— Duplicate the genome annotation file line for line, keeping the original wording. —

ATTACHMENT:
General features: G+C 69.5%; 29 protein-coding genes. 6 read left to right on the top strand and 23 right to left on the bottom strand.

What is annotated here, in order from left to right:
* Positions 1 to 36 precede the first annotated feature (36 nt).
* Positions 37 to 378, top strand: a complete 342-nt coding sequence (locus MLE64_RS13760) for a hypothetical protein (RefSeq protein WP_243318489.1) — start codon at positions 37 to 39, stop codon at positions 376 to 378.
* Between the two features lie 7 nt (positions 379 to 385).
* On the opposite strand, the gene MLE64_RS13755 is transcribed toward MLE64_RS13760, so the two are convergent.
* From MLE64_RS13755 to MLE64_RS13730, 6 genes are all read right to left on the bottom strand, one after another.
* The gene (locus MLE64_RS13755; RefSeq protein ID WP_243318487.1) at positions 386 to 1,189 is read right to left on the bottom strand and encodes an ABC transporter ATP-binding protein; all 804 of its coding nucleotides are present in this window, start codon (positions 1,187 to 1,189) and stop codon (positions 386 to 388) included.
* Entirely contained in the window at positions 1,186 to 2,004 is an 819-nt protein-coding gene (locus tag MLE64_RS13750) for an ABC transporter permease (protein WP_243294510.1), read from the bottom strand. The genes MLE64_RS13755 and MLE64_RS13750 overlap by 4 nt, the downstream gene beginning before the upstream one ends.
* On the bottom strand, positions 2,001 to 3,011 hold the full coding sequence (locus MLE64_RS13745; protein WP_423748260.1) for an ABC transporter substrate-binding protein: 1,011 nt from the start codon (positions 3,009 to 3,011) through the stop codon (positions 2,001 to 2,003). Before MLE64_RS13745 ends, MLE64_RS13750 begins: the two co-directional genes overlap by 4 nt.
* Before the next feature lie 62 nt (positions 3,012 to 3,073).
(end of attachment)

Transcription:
General features: G+C 69.5%; 29 protein-coding genes. 6 read left to right on the top strand and 23 right to left on the bottom strand.

What is annotated here, in order from left to right:
* Positions 1 to 36 precede the first annotated feature (36 nt).
* Positions 37 to 378, top strand: a complete 342-nt coding sequence (locus MLE64_RS13760) for a hypothetical protein (RefSeq protein WP_243318489.1) — start codon at positions 37 to 39, stop codon at positions 376 to 378.
* Between the two features lie 7 nt (positions 379 to 385).
* On the opposite strand, the gene MLE64_RS13755 is transcribed toward MLE64_RS13760, so the two are convergent.
* From MLE64_RS13755 to MLE64_RS13730, 6 genes are all read right to left on the bottom strand, one after another.
* The gene (locus MLE64_RS13755; RefSeq protein ID WP_243318487.1) at positions 386 to 1,189 is read right to left on the bottom strand and encodes an ABC transporter ATP-binding protein; all 804 of its coding nucleotides are present in this window, start codon (positions 1,187 to 1,189) and stop codon (positions 386 to 388) included.
* Entirely contained in the window at positions 1,186 to 2,004 is an 819-nt protein-coding gene (locus tag MLE64_RS13750) for an ABC transporter permease (protein WP_243294510.1), read from the bottom strand. The genes MLE64_RS13755 and MLE64_RS13750 overlap by 4 nt, the downstream gene beginning before the upstream one ends.
* On the bottom strand, positions 2,001 to 3,011 hold the full coding sequence (locus MLE64_RS13745; protein WP_423748260.1) for an ABC transporter substrate-binding protein: 1,011 nt from the start codon (positions 3,009 to 3,011) through the stop codon (positions 2,001 to 2,003). Before MLE64_RS13745 ends, MLE64_RS13750 begins: the two co-directional genes overlap by 4 nt.
* Before the next feature lie 62 nt (positions 3,012 to 3,073).